Redruth renewable energy firm’s £1 million expansion plans
A Redruth-based renewable energy firm has kick started its £1 million expansion with a £180,000 grant creating eight new jobs.
Mi-Generation installs biomass boilers to businesses across the county, including hotels and colleges, burning wood pellets rather than using gas or oil.
The company, founded in 2010 by managing director John Black, employs 25 people and has hopes of opening a second pellet plant in Roche.
The company won the £180,000 Government Grant for Business Investment (GBI) to go towards the overall £480,000 cost of buying, installing and managing a new pelletisation machine and establishing a production plant using waste wood sourced in Cornwall.
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The investment is the first part of a four-year £1m expansion scheme, with further expenditure in years two, three and four.
Mr Black said: “We are very happy to have successfully bid for this grant, which has helped us greatly to purchase this machine and expand our business as demand continues to grow.
“We started with just three staff 18 months ago and have already taken on more as a result of creating the new pelletisation plant, and plan to recruit another eight as business expands.”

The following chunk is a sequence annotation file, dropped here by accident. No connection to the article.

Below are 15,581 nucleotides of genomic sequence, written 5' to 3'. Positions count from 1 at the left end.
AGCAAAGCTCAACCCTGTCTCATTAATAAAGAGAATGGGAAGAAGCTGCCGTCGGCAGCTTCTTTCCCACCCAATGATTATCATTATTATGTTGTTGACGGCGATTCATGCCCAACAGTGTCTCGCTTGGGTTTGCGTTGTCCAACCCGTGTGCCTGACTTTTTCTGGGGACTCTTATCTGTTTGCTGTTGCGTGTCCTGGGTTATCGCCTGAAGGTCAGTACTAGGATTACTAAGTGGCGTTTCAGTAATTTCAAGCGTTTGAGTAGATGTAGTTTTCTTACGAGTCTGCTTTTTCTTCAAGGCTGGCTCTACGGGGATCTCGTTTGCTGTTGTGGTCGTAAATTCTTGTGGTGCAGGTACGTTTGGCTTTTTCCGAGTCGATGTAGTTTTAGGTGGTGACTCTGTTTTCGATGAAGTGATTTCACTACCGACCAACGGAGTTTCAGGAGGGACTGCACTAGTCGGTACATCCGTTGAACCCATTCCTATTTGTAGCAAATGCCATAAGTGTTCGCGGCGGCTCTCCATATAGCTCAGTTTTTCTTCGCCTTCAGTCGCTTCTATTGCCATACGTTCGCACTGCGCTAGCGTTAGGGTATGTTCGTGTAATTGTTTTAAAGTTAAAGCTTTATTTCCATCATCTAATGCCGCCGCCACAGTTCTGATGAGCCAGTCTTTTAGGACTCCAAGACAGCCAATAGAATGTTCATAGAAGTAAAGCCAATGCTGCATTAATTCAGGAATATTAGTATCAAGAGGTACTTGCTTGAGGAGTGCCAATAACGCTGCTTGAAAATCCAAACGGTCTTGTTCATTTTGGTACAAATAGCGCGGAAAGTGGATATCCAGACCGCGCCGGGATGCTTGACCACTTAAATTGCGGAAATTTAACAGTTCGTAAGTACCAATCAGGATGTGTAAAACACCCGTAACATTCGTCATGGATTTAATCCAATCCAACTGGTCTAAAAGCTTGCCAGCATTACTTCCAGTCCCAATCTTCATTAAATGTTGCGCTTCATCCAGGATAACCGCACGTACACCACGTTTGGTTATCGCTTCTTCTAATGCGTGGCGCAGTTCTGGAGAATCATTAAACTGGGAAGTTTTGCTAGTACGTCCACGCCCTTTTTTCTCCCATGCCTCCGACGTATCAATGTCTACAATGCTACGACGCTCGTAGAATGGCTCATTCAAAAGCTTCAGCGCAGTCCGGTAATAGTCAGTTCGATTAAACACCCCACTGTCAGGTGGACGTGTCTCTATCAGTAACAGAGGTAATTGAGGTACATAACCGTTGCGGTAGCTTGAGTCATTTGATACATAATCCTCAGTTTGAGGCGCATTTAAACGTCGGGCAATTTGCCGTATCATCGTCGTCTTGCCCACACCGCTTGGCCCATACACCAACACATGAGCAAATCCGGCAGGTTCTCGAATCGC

He started Mi-Generation in Cornwall in 2010 after being inspired by the renewable energy market in Europe, and the young company is already establishing a customer base all over the UK for its biomass heating systems.
Customers benefit from cheaper heating costs, said Mr Black, with one holiday park who invested in a boiler saving £56,000 in year one and is predicted to have lowered its heating costs by £1.9million over 20 years.
He added: “We only use waste wood products from Cornish timber and saw mills to make the pellets so they are carbon neutral and a locally produced, renewable energy source.
“We can save customers currently using LPG around 70 per cent per annum when they switch to burning pellets.”
Highlighting a landmark report by the UN’s climate panel -which says scientists are 95 per cent certain that humans are to blame for global warming since the 1950s - he is expecting demand for pellets to grow.
“Biomass fuel is kinder to the environment, it also burns local waste wood products which means we are not governed by the price of oil from the Middle East and gas from Russia.”
The business was supported in its GBI grant application by accountants, Francis Clark, in Truro.